Archive for December 2008

Smarter termination for thread racing

I realized in the shower this morning that there’s a serious flaw in my unamb implementation as described in Functional concurrency with unambiguous choice. Here’s the code for racing two computations:

race :: IO a -> IO a -> IO a
a `race` b = do v  < - newEmptyMVar
                ta <- forkPut a v
                tb <- forkPut b v
                x  <- takeMVar  v
                killThread ta
                killThread tb
                return x
 
forkPut :: IO a -> MVar a -> IO ThreadId
forkPut act v = forkIO ((act >>= putMVar v) `catch` uhandler `catch` bhandler)
 where
   uhandler (ErrorCall "Prelude.undefined") = return ()
   uhandler err                             = throw err
   bhandler BlockedOnDeadMVar               = return ()

The problem is that each of the threads ta and tb may have spawned other threads, directly or indirectly. When I kill them, they don’t get a chance to kill their sub-threads. If the parent thread does get killed, it will most likely happen during the takeMVar.

My first thought was to use some form of garbage collection of threads, perhaps akin to Henry Baker’s paper The Incremental Garbage Collection of Processes. As with memory GC, dropping one consumer would sometimes result is cascading de-allocations. That cascade is missing from my implementation above.

Or maybe there’s a simple and dependable manual solution, enhancing the method above.

I posted a note asking for ideas, and got the following suggestion from Peter Verswyvelen:

I thought that killing a thread was basically done by throwing a ThreadKilled exception using throwTo. Can’t these exception be caught?

In C#/F# I usually use a similar technique: catch the exception that kills the thread, and perform cleanup.

Playing with Peter’s suggestion works out very nicely, as described in this post.

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Functional interactive behavior

In a previous post, I presented a fundamental reason why classic FRP does not fit interactive behavior, which is that the semantic model captures only the influence of time and not other input. I also gave a simple alternative, with a simple and general model for temporal and spatial transformation, in which input behavior is transformed inversely to the transformation of output behavior.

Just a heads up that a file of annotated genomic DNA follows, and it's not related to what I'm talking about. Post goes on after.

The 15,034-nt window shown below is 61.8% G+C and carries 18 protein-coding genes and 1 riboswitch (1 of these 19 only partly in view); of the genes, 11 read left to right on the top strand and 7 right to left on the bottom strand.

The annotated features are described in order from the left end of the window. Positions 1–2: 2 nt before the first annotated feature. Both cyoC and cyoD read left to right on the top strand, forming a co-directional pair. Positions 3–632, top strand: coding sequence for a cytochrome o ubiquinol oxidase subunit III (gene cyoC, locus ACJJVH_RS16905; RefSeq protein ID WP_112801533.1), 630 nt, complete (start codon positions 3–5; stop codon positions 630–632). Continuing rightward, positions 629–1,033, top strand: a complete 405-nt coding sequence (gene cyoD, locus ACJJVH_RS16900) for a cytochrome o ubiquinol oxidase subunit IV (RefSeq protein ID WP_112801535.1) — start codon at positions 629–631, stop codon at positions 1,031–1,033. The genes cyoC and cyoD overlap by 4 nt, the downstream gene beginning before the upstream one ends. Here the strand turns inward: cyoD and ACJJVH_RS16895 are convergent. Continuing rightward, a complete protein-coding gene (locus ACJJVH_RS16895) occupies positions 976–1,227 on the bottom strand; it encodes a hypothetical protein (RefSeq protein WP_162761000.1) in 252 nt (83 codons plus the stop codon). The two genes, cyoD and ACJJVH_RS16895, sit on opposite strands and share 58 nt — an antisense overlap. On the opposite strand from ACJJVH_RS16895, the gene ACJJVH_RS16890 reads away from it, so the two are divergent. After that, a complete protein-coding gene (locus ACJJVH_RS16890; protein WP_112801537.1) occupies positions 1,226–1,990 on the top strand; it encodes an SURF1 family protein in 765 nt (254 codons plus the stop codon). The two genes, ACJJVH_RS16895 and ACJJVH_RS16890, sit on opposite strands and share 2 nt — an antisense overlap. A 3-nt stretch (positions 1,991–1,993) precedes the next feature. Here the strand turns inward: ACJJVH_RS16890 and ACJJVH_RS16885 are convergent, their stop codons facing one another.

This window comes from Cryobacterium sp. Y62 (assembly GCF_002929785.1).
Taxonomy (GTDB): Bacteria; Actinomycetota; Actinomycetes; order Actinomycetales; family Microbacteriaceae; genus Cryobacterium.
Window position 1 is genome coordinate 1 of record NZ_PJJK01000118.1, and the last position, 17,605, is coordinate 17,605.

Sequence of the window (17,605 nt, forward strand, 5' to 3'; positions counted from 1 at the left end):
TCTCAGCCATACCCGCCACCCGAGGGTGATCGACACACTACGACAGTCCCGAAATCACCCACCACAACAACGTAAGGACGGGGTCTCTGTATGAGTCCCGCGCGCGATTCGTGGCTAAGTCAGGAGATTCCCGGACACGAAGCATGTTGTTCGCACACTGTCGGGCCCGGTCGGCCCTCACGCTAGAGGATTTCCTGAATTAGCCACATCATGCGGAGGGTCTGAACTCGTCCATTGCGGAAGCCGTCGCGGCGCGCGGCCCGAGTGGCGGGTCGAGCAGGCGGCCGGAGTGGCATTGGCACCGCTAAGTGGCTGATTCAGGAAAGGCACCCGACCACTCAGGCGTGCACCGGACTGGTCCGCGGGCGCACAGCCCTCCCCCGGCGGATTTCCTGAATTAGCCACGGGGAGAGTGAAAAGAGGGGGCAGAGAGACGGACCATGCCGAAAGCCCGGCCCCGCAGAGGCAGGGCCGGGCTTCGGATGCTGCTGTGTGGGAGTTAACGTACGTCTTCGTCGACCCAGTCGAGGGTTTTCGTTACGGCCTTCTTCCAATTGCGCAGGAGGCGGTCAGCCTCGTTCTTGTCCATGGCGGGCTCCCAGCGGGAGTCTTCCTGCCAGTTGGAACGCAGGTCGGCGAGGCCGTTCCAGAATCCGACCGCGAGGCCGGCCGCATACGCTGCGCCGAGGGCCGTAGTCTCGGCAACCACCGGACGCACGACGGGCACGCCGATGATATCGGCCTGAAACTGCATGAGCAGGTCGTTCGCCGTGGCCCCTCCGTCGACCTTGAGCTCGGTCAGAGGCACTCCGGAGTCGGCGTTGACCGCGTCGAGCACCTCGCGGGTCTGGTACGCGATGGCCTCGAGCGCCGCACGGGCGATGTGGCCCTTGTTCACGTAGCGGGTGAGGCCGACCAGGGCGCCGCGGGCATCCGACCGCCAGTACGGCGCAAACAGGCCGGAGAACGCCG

The semantic model I suggested is the same as used in “Arrow FRP”, from Fruit and Yampa. I want, however, a more convenient and efficient way to package up that model, which is the subject of the post you are reading now.

Next, we took a close look at one awkward aspect of classic FRP for interactive behavior, namely the need to trim inputs, and how trimming relates to comonadic FRP. The trim function allows us to define multi-phase interactive behaviors correctly and efficiently, but its use is tedious and is easy to get wrong. It thus fails to achieve what I want from functional programming in general and FRP in particular, which is to enable writing simple, natural descriptions, free of mechanical details.

The current post hides and automates the mechanics of trimming, so that the intent of an interactive behavior can be expressed directly and executed correctly and efficiently.

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Trimming inputs in functional reactive programming

This post takes a close look at one awkward aspect of classic (non-arrow) FRP for interactive behavior, namely the need to trim (or “age”) old input. Failing to trim results in behavior that is incorrect and grossly inefficient.

Behavior trimming connects directly into the comonad interface mentioned in a few recent posts, and is what got me interested in comonads recently.